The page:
We recently had a meeting with the people who manage our pension funds. It was this meeting that spurred me to write this post.
I was told that if our portfolio earns 3.8% per year, we'll be in excellent shape. They went on to tell us that 3.8% seemed like a reasonable expectation for a conservative portfolio like ours.
First of all, I'm not convinced that 3.8% is a reasonable expectation. I'm not sure interest rates will go that high again for quite some time.
More important though is that if rates of return on very conservative portfolios do go up to 3.8%/yr, it will be because of inflation and inflationary expectations.
Interest rates are and have been low for the past few years because people don't expect much inflation. If and when inflationary expectations increase, then interest rates will rise: lenders will demand higher rates to compensate for the lost purchasing power of the money being repaid, and borrowers will be willing to pay higher rates because they want to borrow to buy now to beat expected price increases.
The impact of inflationary expectations on interest rates has been known for a long time. It was probably first made clear by Irving Fisher with the following equation. In words,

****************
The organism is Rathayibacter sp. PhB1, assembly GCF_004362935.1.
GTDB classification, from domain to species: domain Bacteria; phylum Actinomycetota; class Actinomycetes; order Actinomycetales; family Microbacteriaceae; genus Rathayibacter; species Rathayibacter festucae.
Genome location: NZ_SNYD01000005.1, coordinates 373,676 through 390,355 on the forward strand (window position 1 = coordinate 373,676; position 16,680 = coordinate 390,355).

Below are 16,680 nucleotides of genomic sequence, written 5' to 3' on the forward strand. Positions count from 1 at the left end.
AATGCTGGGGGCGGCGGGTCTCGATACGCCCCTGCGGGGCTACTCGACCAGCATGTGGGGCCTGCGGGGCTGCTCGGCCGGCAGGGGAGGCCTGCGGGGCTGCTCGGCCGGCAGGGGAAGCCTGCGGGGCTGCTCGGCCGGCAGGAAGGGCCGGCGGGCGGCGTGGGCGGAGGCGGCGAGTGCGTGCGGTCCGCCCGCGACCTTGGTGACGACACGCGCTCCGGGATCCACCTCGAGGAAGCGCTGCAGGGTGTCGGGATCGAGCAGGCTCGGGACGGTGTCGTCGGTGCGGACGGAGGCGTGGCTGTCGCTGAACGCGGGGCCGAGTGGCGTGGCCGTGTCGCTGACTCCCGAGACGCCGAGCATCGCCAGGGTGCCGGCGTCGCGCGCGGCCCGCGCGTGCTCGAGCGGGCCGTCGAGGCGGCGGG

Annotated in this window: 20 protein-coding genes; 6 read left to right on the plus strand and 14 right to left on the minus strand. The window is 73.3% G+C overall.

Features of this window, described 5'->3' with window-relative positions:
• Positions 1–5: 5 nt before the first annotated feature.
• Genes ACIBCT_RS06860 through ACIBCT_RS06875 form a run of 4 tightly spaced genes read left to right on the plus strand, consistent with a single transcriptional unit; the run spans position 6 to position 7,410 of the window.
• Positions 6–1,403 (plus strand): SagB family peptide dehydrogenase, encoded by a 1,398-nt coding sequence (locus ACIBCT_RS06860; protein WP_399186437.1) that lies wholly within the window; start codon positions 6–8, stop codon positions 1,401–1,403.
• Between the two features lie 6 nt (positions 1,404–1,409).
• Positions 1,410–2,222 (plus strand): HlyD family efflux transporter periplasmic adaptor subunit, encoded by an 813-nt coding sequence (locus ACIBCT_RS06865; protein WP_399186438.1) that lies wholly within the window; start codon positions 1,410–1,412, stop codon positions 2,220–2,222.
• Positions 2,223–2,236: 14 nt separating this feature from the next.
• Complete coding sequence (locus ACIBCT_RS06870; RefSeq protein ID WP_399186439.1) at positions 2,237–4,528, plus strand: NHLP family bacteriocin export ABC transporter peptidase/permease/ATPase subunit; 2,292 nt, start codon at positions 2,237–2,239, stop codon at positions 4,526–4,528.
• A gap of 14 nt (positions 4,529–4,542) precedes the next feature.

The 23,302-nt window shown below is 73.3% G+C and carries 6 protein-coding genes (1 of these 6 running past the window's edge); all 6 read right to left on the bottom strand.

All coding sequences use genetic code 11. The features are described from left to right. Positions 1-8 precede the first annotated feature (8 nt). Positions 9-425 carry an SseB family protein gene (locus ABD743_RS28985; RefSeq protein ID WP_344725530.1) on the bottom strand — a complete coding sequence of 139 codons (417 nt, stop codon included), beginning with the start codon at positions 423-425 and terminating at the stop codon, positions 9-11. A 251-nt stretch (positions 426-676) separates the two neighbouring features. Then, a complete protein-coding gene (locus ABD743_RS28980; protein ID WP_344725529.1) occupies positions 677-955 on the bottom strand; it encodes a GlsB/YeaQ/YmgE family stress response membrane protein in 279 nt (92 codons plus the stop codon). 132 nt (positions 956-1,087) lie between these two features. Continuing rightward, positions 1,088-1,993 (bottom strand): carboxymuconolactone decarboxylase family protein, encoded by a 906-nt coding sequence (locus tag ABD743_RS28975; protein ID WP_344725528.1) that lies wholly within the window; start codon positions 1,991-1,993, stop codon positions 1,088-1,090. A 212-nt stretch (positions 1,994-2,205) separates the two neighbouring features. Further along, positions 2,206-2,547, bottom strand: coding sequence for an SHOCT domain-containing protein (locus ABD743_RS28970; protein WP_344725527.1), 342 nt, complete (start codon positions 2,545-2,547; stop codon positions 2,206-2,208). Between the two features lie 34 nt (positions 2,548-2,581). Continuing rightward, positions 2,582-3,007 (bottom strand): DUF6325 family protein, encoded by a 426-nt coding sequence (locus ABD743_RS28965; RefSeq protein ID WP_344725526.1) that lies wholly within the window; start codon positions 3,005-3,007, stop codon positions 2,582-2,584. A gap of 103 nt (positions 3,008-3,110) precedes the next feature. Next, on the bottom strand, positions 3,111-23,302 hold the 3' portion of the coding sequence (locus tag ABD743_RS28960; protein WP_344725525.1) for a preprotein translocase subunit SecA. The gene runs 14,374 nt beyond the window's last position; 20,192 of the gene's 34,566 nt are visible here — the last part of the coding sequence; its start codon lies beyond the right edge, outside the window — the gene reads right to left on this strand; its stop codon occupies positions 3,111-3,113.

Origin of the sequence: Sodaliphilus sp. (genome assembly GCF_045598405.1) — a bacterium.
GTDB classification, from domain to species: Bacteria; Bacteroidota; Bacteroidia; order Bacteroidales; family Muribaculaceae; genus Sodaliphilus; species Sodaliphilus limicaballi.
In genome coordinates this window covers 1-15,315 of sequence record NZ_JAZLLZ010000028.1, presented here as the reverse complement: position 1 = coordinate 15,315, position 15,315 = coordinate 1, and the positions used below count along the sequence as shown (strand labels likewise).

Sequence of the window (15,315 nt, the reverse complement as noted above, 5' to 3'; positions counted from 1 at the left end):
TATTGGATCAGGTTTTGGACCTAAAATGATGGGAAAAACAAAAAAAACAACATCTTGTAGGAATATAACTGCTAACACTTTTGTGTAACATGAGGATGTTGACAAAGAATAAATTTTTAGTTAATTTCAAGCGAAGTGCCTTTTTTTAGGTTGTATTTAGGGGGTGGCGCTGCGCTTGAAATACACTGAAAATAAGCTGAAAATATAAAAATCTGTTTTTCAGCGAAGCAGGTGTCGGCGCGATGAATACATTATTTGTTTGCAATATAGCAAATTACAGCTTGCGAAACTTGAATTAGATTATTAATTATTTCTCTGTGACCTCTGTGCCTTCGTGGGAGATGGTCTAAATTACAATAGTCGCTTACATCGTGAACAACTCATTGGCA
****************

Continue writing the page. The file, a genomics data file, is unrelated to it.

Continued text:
The nominal (or actual, stated) rate of interest = the expected rate of inflation plus the real rate of interest (which is what the nominal interest rate would be in the absence of any inflation):
iN = E(%ΔP) + iR
It looks as if the real rate of interest these days is somewhere between 1.5% and 2%, meaning that a rate of return of 3.8% would be consistent with an expected rate of inflation around 1.5-2% as well.
If so, then to say we'll be okay must also take into account the rate of inflation. To say our monthly withdrawals of $X will last Y years at 3.8% without accounting for inflation would be a mistake.
Either expected inflation must be used to adjust the $X withdrawals, or the calculations should use a lower rate of return, more in keeping with the expected real interest rate, say down around 2%/yr.